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Truman liked idea of being Ike's v.p.

Newly uncovered diary shows pair discussed '48 race

WASHINGTON — Harry Truman always denied that while in the White House he entertained the idea of having Gen. Dwight D. Eisenhower run for president in 1948 — with Truman as his running mate.

But a newly discovered diary written by the nation's 33rd president reveals that Truman did make the offer while talking politics one summer afternoon with Eisenhower. Truman worried that Gen. Douglas MacArthur would run for president on the Republican ticket.

"I told Ike," Truman wrote, "that if he (MacArthur) did that he (Eisenhower) should announce for the nomination for President on the Democratic ticket and that I'd be glad to be in second place, or Vice President."

"I like the Senate anyway," the former Missouri senator wrote. "Ike & I could be elected and my family & myself would be happy outside this great white jail, known as the White House."

The account is the most revealing of 42 handwritten entries in a diary that until now was mistakenly catalogued and filed with the book collection of the Truman Library. It remained in the stacks, apparently undisturbed, for 38 years until library staff began moving the collection earlier this year.

Sent to Truman as a gift from the president of the Real Estate Board of New York Inc., the slim volume bears the board's name on the cover, and the first 160 pages contain member listings and advertisements.

"Unless you look at the papers in the back of the book and see President Truman's handwriting, it doesn't look like a diary," said Ray Geselbracht, archivist at the Truman Library in Independence, Mo.

John W. Carlin, archivist of the United States, presented the diary to the media Thursday at the National Archives in Washington. "This finding is a clear reminder that there is no final draft of history," Carlin said.

Truman was an erratic diarist, recording his thoughts only when he felt he had something to say, usually on loose sheets of paper. Among his papers are four other books with diary entries, but the earliest of those dates to 1949.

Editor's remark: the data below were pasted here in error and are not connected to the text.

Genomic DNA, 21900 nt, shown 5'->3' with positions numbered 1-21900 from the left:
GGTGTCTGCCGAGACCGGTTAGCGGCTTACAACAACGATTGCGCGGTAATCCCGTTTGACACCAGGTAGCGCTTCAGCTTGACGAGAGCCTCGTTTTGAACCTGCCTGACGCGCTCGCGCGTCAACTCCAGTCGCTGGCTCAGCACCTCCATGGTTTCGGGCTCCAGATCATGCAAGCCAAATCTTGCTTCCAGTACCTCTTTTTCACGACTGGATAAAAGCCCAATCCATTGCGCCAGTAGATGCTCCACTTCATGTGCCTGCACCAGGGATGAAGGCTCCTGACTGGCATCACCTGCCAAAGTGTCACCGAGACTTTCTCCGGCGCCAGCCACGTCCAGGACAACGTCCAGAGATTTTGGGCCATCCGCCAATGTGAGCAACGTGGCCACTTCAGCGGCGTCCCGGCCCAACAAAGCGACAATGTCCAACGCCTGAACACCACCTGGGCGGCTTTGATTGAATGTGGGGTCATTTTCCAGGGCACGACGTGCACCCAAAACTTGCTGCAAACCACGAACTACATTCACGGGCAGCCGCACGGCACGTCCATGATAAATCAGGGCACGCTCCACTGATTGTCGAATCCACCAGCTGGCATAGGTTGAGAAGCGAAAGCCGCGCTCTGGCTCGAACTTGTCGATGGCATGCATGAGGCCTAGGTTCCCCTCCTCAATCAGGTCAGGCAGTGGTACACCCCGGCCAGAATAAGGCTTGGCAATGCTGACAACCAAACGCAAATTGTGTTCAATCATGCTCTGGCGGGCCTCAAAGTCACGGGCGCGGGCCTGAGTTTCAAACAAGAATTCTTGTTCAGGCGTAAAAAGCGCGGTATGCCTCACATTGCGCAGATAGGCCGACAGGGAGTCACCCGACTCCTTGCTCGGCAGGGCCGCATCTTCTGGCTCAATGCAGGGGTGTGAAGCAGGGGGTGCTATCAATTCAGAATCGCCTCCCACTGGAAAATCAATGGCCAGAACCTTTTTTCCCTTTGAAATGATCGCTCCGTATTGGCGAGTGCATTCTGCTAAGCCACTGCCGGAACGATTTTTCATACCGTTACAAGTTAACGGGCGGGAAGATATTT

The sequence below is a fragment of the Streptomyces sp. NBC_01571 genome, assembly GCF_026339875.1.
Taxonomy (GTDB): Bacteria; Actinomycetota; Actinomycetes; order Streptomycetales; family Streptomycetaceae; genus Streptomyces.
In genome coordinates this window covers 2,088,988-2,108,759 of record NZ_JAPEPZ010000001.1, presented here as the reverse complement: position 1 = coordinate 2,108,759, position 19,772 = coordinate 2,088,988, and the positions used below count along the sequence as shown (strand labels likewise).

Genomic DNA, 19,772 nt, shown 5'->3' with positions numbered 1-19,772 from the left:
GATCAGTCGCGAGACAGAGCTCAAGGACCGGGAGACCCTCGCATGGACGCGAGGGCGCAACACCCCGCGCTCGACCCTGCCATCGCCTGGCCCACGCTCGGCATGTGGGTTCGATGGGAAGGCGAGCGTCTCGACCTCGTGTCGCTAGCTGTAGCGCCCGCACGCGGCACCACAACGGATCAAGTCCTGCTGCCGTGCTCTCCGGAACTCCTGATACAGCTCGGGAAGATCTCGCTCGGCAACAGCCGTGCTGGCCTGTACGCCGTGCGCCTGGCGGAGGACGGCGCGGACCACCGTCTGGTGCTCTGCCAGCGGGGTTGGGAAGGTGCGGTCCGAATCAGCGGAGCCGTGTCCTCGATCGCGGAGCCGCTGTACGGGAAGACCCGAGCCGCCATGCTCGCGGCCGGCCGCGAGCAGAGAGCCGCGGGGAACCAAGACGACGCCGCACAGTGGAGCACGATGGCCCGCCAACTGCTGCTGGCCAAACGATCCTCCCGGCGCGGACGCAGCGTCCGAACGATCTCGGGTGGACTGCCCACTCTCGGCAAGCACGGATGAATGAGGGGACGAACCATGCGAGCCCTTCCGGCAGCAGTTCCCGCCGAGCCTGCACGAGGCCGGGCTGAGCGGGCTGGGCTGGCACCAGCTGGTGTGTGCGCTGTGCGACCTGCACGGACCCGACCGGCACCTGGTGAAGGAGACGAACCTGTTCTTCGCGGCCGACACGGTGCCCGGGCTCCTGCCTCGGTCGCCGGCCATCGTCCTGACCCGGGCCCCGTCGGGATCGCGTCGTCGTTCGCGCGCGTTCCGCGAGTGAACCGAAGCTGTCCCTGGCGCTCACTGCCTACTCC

The entry about the Eisenhower conversation — when the two men "discussed MacArthur and his superiority complex" — is one of several that show Truman's discomfort in the "great white jail" on Pennsylvania Avenue.

Truman had been vice president for only three months when he was sworn in as president after Franklin D. Roosevelt died on April 12, 1945. He was struggling with low popularity ratings and a Republican Congress when he met with Eisenhower on July 25, 1947.

"It's a difficult situation, but also, that's a pivotal year in the history of the Truman administration," said Richard Kirkendall, professor emeritus of American history at the University of Washington.

It was the year Truman established the Truman Doctrine to contain the spread of communism and the Marshall Plan for Europe's postwar recovery, which came to be viewed as the most successful foreign aid program in American history.

But Truman didn't write about those seminal policies. Instead, he described his unqualified admiration for George C. Marshall, whom he appointed to succeed James F. Byrnes as Secretary of State.

"When I saw that this was a 1947 diary, I anticipated that he would say some things of real importance about the origin of the Truman Doctrine and the origin of the Marshall Plan, but he doesn't, and I'm disappointed that he did not," Kirkendall said.

Truman's meeting with Eisenhower had been documented by Eisenhower archivists, Geselbracht said, but Truman had denied ever making such an offer.

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